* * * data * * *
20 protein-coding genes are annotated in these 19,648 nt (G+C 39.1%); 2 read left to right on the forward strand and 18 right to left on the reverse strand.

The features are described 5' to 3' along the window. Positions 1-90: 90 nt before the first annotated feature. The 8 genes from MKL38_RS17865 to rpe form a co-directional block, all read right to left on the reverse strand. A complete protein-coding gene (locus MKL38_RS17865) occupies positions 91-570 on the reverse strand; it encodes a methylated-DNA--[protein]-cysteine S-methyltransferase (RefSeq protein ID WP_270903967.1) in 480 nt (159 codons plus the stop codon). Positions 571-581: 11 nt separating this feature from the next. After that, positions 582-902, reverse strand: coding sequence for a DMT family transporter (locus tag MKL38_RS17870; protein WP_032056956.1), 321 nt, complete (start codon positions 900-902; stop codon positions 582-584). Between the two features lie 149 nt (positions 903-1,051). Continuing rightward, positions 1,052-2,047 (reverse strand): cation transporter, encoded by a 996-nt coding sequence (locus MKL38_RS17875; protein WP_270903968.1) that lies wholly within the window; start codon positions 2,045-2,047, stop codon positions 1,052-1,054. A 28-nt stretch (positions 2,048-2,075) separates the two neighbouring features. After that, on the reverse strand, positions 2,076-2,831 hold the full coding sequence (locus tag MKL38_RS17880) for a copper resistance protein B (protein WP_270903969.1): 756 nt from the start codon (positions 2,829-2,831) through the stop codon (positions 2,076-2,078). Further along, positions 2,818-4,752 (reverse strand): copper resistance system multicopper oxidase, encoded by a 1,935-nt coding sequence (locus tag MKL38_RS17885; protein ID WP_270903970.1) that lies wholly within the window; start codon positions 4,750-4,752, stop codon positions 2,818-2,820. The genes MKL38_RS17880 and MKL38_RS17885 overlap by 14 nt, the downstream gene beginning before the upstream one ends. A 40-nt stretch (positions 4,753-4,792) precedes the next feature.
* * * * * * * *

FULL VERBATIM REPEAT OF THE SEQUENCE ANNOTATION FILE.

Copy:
20 protein-coding genes are annotated in these 19,648 nt (G+C 39.1%); 2 read left to right on the forward strand and 18 right to left on the reverse strand.

The features are described 5' to 3' along the window. Positions 1-90: 90 nt before the first annotated feature. The 8 genes from MKL38_RS17865 to rpe form a co-directional block, all read right to left on the reverse strand. A complete protein-coding gene (locus MKL38_RS17865) occupies positions 91-570 on the reverse strand; it encodes a methylated-DNA--[protein]-cysteine S-methyltransferase (RefSeq protein ID WP_270903967.1) in 480 nt (159 codons plus the stop codon). Positions 571-581: 11 nt separating this feature from the next. After that, positions 582-902, reverse strand: coding sequence for a DMT family transporter (locus tag MKL38_RS17870; protein WP_032056956.1), 321 nt, complete (start codon positions 900-902; stop codon positions 582-584). Between the two features lie 149 nt (positions 903-1,051). Continuing rightward, positions 1,052-2,047 (reverse strand): cation transporter, encoded by a 996-nt coding sequence (locus MKL38_RS17875; protein WP_270903968.1) that lies wholly within the window; start codon positions 2,045-2,047, stop codon positions 1,052-1,054. A 28-nt stretch (positions 2,048-2,075) separates the two neighbouring features. After that, on the reverse strand, positions 2,076-2,831 hold the full coding sequence (locus tag MKL38_RS17880) for a copper resistance protein B (protein WP_270903969.1): 756 nt from the start codon (positions 2,829-2,831) through the stop codon (positions 2,076-2,078). Further along, positions 2,818-4,752 (reverse strand): copper resistance system multicopper oxidase, encoded by a 1,935-nt coding sequence (locus tag MKL38_RS17885; protein ID WP_270903970.1) that lies wholly within the window; start codon positions 4,750-4,752, stop codon positions 2,818-2,820. The genes MKL38_RS17880 and MKL38_RS17885 overlap by 14 nt, the downstream gene beginning before the upstream one ends. A 40-nt stretch (positions 4,753-4,792) precedes the next feature.